With all that said, it is possible to volunteer responsibly and Cambodia also has many legitimate NGOs and orphanages, as I have mentioned previously.  I have also alluded previously to my involvement with an orphanage founded by a number of people including two of my national colleagues.  Prior to 2008 MSF-France worked on an HIV program and the doctors and social workers realised over time that many of their patients were dying and leaving behind children who were HIV positive, in need of adequate care, which was not being provided in their crisis-ridden home environments.  This motivated my colleagues to found an orphanage to take care of some of these children.  For the past three months, at the request of one of the founders who I work with, I have been attending the orphanage three times a week to teach English to the children, who have all suffered educational set backs due to their social and medical conditions.  It’s been a brand new endeavour for me, full of exhausting planning and preparations, classes which don’t go according to plan, and a failure on many days when craziness overtakes the structured plans in my mind!

More recently I have been recruited as the seventh member of the Board of Directors of this orphanage.  There are four local Khmer people and a French social worker, all of whom were involved in the founding of the orphanage, plus an American volunteer based in Phnom Penh and myself.  Yesterday I attended my first board meeting, where I spent four hours absorbed in discussions relating to the governance and functioning of the orphanage.  Issues ranging from the children’s education and health, exit strategies for each child when they reach adulthood, the possibility of admitting more children to the home, budget and staff salaries, donors, conditions relating to specific donations and transparency of financial and administrative aspects of the orphanage were all discussed.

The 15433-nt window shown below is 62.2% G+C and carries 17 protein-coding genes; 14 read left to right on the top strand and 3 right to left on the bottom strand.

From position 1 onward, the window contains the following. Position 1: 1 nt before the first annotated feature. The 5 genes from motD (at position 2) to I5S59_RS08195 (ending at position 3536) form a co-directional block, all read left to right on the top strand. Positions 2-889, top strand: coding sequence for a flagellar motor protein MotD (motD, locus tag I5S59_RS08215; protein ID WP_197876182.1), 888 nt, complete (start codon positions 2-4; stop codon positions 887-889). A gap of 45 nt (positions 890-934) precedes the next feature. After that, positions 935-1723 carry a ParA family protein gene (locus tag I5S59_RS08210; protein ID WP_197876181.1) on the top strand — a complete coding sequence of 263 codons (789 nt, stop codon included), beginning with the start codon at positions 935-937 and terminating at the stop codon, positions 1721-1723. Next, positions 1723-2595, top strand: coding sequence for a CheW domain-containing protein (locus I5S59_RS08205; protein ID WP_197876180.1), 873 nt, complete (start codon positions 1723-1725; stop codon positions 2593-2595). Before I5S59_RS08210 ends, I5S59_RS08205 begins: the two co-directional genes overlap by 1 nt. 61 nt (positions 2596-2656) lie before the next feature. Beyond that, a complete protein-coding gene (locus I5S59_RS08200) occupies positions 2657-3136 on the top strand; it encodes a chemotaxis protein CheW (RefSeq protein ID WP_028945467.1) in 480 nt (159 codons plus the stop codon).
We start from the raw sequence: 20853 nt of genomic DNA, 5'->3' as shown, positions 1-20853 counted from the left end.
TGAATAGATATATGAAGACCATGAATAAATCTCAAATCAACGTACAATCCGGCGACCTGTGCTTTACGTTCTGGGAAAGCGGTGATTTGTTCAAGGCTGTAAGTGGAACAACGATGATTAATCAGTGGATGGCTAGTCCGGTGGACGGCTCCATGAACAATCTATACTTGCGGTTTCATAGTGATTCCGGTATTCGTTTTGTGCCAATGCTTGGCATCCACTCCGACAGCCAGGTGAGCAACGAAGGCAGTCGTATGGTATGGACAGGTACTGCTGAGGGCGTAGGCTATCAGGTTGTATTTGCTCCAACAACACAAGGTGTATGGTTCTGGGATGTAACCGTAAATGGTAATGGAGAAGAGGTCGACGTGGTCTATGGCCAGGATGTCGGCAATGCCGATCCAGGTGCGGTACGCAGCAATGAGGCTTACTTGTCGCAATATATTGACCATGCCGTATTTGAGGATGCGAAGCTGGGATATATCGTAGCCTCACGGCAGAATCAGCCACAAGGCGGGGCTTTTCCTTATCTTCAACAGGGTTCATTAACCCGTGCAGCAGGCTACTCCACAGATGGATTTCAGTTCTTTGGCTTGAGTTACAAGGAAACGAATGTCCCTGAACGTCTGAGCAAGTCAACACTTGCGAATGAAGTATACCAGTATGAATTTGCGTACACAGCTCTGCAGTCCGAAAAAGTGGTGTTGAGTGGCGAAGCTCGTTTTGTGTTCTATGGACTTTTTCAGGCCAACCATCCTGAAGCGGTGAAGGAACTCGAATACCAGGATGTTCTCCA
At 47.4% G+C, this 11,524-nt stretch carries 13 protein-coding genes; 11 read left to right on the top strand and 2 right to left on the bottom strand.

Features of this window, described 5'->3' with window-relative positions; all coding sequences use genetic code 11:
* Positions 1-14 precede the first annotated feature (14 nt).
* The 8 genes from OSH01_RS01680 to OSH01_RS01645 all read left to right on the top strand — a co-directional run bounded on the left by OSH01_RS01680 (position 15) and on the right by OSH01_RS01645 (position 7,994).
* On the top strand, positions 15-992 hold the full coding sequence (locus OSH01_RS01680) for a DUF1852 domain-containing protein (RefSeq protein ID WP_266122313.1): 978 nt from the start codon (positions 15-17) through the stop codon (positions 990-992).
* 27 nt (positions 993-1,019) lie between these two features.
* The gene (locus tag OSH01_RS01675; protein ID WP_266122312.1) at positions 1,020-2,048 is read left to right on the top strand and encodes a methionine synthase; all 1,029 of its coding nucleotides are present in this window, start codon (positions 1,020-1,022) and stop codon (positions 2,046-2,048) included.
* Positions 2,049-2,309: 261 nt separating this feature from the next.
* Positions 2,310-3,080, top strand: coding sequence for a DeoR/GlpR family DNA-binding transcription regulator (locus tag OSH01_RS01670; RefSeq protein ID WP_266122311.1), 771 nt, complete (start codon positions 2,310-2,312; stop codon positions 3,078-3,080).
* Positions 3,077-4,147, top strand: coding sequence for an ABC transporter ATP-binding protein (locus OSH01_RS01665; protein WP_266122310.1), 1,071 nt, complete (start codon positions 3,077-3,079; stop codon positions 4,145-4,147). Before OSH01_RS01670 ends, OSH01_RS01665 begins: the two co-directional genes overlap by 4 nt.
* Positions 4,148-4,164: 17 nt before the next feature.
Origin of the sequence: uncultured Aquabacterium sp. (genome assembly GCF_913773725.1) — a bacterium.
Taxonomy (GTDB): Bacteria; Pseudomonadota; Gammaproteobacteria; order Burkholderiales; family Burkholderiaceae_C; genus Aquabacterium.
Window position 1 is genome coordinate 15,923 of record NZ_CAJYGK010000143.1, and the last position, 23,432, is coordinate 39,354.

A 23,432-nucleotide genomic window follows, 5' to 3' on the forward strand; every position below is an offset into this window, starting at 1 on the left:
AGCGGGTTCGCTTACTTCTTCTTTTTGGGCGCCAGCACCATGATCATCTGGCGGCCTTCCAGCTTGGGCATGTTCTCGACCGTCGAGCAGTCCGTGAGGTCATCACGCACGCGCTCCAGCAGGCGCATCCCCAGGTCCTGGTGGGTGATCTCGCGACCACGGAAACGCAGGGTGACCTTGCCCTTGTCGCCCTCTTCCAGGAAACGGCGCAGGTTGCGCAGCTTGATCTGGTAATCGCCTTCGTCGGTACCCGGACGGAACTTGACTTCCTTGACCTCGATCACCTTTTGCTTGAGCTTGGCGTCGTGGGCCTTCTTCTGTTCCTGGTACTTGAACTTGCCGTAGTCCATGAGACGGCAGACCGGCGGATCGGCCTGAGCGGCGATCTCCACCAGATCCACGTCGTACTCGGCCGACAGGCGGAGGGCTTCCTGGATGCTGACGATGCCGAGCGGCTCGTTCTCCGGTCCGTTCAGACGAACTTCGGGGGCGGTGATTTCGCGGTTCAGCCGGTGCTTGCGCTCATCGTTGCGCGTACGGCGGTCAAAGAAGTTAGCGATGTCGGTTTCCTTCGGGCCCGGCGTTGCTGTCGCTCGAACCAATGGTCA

Many of these points led to more general discussions.  How much money should a small, functional NGO should spend on overheads such as staff salaries (the short answer is 35% or less; the longer answer is much more complicated and far less clear-cut).  This thought-provoking 18 minute video is a lecture by American humanitarian / entrepreneur Dan Pallotta about the way we think about giving to charity. His point that overhead contributes to the cause, rather than being an obstruction, turns the usual thinking about donor money on it’s head, and in my opinion, rightly so.  Which is certainly a controversial thing to say given the heated discussions I sat in on yesterday!

Our staff salary discussion in turn led to a more general discussion about Cambodian incomes.  Income and food prices work together in Cambodia to directly influence the population rates of malnutrition, which are very high.  According to the World Food Programme, rice supplies approximately 75% of daily caloric intake and fish is the main source of protein for the population.  Rice cultivation employs a significant proportion of the population.  There is a lucrative rice export industry but many families have their own rice fields, for self-sufficiency.  One of my colleagues recently took two weeks annual leave and upon her return I discovered that she had spent the time planting her rice field.  Not exactly my idea of a holiday, but she is guaranteed to be able to feed herself for nine months of the forthcoming year.